Democrats recently stalked off the floor of the Texas House Chamber in order to prevent the Texas GOP from passing Senate Bill 7, a voting rights bill relating to election integrity and security. But Gov. Greg Abbott is pushing back against the Dems and has threatened to veto the state legislature’s budget if they choose to abandon their responsibilities and deny the state the necessary quorum to hold a vote. This move would prevent members from getting paid.
“I will veto Article 10 of the budget passed by the legislature. Article 10 funds the legislative branch. No pay for those who abandon their responsibilities. Stay tuned,” Abbott tweeted shortly before calling a special legislative session.
Gov. Abbott is threatening to veto the legislative part of the state’s budget plan, which contains $410.2 million for the legislative branch, including a $600 a month salary for lawmakers and salaries for support staff. The section of the plan also includes funding for various agencies such as the Legislative Budget Board, the State Auditor’s Office, and the Legislative Reference Library.
Abbott stated that he expects legislators to put their differences aside and arrive at the Capitol, so they can “hit the ground running” to pass legislation related to these emergency items. He said that they need to continue advancing the policies that put the people of Texas first. He talked about many of the “must-pass” emergency items including legislation to secure the border, support law enforcement, expand the Second Amendment rights, defend religious liberty, protect life, and ensure election integrity.
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Gov. Abbott issued a statement announcing that a special legislative session would be held to consider some of the bills, including the election integrity and bail reform bill. He said that the state legislature must protect the integrity of our elections and ensure that every Texan knows their vote is secure.
“It is deeply disappointing and concerning for Texans that neither will reach my desk. Ensuring the integrity of our elections and reforming a broken bail system remain emergencies in Texas. They will be added to the special session agenda. Legislators will be expected to have worked out the details when they arrive at the Capitol for the special session,” Gov. Abbott said.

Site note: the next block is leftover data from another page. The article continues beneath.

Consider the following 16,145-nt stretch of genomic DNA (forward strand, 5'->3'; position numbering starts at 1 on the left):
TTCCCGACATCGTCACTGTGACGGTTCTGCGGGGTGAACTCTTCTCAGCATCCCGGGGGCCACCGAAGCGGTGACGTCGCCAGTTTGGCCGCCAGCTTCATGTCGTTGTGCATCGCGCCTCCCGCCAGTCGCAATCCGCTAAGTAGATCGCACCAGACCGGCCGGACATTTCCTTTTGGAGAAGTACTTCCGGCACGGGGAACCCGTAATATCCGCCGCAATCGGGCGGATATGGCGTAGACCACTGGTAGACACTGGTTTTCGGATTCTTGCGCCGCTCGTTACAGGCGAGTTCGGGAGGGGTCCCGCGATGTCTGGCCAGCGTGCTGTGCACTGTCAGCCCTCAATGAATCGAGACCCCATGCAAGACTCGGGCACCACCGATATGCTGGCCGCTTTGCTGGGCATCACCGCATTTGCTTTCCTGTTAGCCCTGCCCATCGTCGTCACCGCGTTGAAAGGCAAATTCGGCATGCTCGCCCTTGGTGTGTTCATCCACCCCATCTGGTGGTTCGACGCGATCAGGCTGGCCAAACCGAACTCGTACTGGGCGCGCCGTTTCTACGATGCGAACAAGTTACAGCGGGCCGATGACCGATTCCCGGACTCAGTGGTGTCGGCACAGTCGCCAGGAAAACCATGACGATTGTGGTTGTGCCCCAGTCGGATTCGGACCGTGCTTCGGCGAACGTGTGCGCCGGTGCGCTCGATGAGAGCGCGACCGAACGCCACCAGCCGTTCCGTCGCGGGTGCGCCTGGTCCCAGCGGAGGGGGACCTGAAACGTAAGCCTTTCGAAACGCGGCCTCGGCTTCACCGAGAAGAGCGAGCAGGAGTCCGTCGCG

Republican state Rep. Briscoe Cain said he was ‘disappointed’ that some members decided to break their oath and refuse to do their jobs. Another GOP member, Sen. Bryan Hughes, shared that casting votes is fundamental to our democracy and that they should not let national headlines or half-truths from the White House keep Texas from doing the right thing.
“We all took an oath to be here and to be here and cast these votes and represent our constituents, win or lose. I’ve won some; I’ve lost some, but we stay here and we fight it out. And so we were disappointed to see them do that. And so, the governor’s calling us back and he’s doing the right thing,” Hughes said.
According to several media outlets, the chair of the House Democratic Caucus Rep. Cris Turner had sent a text message informing other Democrats to “leave the chamber discreetly” ahead of the midnight deadline. While they later confirmed that they used their “last tool” to kill the bill, it’s ironic that Texas Democrats claimed the bill to be ‘voter suppression’ and decided to ‘suppress’ the vote by walking out.
House Democrats have argued that this is an attack on the “working people” of the legislature, but others said they should’ve thought about that before trying to short-circuit the state’s legislative process. It’s also not the first time that a group of Democrats has tried to create mass hysteria over commonsense voter bills.
Republicans are trying to get their state the voting laws it deserves, but Democrats are too committed to their agenda. No work, no pay.
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